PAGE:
Divisions over LGBTQ-related policies have erupted recently at several religious colleges in the United States. On Monday, there was a dramatic new twist on one of the most resentful battlegrounds – Seattle’s University of the Pacific.

A group of Christian university students, faculty and staff have sued board leaders for refusing to drop an employment policy barring people in same-sex relationships from accessing full-time jobs at SPU. The 16 plaintiffs say the trustees’ position — widely opposed on campus — is a breach of their fiduciary duties that threatens to damage SPU’s reputation, worsen enrollment difficulties and possibly jeopardize its future.

The lawsuit, filed in Washington State Superior Court, asks that the defendants — including the university’s acting president, Pete Menjares — be removed from office. He is asking for economic damages, in an amount to be determined in a jury trial, to be paid to anyone harmed by the LGBTQ hiring policy.

“This case concerns six men who act as if they and the educational institution they are charged with protecting are above the law,” the lawsuit states. “Although these men are powerful, they are not above the law… They must be held accountable for their unlawful and reckless conduct.”

In addition to Menjares, the defendants are board chairman Dean Kato; directors Matthew Whitehead, Mark Mason and Mike Quinn, and former director Michael McKee. Whitehead and Mason are leaders of the Free Methodist Church, a denomination whose teachings do not recognize same-sex marriage and which founded the SPU in 1891.

There was no immediate response to SPU’s lawsuit, although its communications office acknowledged receiving a query from The Associated Press and said a response was in preparation.

SPU’s LGBTQ-related employment policy has been a bitter source of division on campus for the past two years. One of the catalysts was a lawsuit filed against SPU in January 2021 by Jeaux Rinedahl, an adjunct professor who alleged he had been denied a permanent full-time position because he was gay.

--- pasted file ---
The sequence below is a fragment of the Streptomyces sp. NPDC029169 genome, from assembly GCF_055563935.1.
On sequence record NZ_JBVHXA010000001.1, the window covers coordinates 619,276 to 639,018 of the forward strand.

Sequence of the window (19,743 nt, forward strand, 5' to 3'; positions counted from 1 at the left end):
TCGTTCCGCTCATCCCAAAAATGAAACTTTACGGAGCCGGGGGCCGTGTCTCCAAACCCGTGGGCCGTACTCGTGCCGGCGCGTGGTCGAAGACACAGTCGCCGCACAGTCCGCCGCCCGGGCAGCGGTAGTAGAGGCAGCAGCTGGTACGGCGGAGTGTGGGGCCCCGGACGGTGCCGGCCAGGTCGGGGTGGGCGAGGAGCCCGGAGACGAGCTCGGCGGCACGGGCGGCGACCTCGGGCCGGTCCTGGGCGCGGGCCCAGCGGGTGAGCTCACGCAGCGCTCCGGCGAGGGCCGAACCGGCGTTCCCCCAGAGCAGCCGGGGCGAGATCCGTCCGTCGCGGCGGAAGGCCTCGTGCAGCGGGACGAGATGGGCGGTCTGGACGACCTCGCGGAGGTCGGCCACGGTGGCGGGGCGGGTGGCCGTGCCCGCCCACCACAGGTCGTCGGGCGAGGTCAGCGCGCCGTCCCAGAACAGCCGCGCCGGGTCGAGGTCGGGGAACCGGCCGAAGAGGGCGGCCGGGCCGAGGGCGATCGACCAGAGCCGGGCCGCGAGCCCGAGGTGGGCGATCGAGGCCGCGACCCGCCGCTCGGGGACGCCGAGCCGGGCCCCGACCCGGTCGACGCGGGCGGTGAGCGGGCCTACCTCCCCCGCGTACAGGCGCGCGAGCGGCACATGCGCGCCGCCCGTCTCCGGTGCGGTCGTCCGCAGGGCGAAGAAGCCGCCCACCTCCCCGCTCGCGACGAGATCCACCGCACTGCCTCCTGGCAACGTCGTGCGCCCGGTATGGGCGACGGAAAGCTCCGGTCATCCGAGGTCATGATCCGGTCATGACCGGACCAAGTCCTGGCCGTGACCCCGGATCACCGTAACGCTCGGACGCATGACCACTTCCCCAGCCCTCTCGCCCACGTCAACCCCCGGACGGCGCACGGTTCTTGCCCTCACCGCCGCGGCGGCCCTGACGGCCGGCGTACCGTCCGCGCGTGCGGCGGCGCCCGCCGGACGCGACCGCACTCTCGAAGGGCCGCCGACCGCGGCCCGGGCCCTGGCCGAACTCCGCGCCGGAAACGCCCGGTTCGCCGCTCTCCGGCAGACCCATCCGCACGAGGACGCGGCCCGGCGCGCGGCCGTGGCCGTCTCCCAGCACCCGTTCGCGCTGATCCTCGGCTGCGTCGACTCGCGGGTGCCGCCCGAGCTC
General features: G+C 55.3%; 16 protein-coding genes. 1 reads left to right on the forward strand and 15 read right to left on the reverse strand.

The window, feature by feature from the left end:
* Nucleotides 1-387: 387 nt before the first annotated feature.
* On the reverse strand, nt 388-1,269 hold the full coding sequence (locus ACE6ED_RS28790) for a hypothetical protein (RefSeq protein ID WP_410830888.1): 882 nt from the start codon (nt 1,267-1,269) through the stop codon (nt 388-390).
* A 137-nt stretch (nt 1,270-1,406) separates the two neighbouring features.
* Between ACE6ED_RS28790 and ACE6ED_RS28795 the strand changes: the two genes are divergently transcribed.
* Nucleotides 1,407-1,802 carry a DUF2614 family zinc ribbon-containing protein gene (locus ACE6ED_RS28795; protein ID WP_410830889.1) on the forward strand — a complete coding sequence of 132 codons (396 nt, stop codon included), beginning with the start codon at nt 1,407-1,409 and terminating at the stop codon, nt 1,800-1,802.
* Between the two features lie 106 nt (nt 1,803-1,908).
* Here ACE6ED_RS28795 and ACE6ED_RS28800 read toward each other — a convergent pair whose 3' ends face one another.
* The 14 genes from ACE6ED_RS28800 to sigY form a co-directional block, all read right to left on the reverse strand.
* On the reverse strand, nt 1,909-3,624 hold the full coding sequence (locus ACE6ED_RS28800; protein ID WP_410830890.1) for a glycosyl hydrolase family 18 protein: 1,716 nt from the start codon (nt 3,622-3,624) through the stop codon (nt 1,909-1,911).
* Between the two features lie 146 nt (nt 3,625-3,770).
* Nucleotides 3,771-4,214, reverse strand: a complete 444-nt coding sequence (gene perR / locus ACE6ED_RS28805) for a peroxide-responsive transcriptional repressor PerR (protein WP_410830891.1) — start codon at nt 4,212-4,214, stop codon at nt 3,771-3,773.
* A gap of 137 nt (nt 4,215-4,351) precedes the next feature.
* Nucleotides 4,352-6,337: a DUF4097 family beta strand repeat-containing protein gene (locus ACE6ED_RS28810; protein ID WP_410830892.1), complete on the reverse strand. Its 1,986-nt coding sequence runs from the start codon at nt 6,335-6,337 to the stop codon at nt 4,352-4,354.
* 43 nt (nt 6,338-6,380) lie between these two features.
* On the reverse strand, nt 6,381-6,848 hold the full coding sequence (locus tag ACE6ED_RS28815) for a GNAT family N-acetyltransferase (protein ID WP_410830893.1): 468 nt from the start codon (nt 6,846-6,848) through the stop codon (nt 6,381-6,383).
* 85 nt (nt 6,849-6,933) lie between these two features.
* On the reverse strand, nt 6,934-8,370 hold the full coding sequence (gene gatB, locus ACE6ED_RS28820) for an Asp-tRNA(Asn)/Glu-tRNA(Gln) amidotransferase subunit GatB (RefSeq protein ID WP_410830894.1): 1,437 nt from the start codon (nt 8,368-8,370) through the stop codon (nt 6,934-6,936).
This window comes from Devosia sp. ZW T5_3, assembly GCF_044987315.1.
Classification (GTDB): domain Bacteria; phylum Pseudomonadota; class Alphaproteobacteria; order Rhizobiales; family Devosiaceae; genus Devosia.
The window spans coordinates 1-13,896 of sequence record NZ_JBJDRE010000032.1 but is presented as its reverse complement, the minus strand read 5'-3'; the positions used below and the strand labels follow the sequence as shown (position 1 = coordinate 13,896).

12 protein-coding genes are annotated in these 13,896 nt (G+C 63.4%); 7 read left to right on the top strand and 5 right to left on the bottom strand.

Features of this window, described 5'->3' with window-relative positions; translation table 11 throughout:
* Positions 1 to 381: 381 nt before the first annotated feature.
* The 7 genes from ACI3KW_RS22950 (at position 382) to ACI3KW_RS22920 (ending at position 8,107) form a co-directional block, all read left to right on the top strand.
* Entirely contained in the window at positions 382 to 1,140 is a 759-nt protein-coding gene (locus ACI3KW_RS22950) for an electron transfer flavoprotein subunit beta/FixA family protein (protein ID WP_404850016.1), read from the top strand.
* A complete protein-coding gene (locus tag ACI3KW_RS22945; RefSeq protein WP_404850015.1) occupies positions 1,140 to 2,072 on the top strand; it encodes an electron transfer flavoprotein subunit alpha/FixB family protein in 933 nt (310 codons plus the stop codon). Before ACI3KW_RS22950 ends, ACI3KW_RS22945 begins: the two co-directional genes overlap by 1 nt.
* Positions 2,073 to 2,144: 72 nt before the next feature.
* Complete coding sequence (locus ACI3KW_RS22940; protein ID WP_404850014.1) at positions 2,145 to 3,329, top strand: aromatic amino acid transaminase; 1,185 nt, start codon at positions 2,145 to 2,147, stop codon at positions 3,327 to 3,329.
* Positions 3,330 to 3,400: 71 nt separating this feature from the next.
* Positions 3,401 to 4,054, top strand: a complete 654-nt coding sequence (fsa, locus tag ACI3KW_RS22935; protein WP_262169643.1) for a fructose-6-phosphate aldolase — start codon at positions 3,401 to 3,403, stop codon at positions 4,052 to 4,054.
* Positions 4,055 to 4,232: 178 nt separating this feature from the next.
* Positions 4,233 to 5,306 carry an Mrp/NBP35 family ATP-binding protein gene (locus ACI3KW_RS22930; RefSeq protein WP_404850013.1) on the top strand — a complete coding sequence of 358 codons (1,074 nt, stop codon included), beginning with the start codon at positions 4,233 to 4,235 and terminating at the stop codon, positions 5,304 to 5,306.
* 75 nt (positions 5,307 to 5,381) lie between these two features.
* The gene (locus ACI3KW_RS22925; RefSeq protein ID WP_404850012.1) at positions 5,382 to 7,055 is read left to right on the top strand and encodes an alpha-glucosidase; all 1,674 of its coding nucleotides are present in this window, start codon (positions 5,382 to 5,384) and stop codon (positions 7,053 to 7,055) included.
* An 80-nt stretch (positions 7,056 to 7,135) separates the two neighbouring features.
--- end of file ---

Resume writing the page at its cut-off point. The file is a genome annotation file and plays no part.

That lawsuit was eventually settled out of court, but it intensified criticism over the hiring. Through polls and petitions, it’s clear that large majorities of the faculty and student body oppose the policy, but a majority of trustees reaffirmed it in May – triggering resignations from other trustees and student protests that included a prolonged school sit-in. administrative offices.

At SPU’s June 12 graduation, dozens of students protested by handing gay pride flags to Menjares, rather than shaking his hand, as they received diplomas.

Kato, the chairman of the trustees, responded to the protests with a strong defense of the hiring policy.

“We recognize that there is disagreement among believers on the subject of sexuality and identity,” Kato’s wrote to student activists. “But after careful and prayerful deliberation, we believe these longstanding employee expectations are consistent with the University’s mission and statement of faith that reflect a traditional view of biblical marriage and sexuality.”

In June, Washington State Attorney General Bob Ferguson informed the SPU that his office was investigating “possible discriminatory employment policies and practices” at the school. SPU was asked to provide details on hiring and firing policies related to individuals’ sexual orientation and involvement in a marriage or same-sex relationship.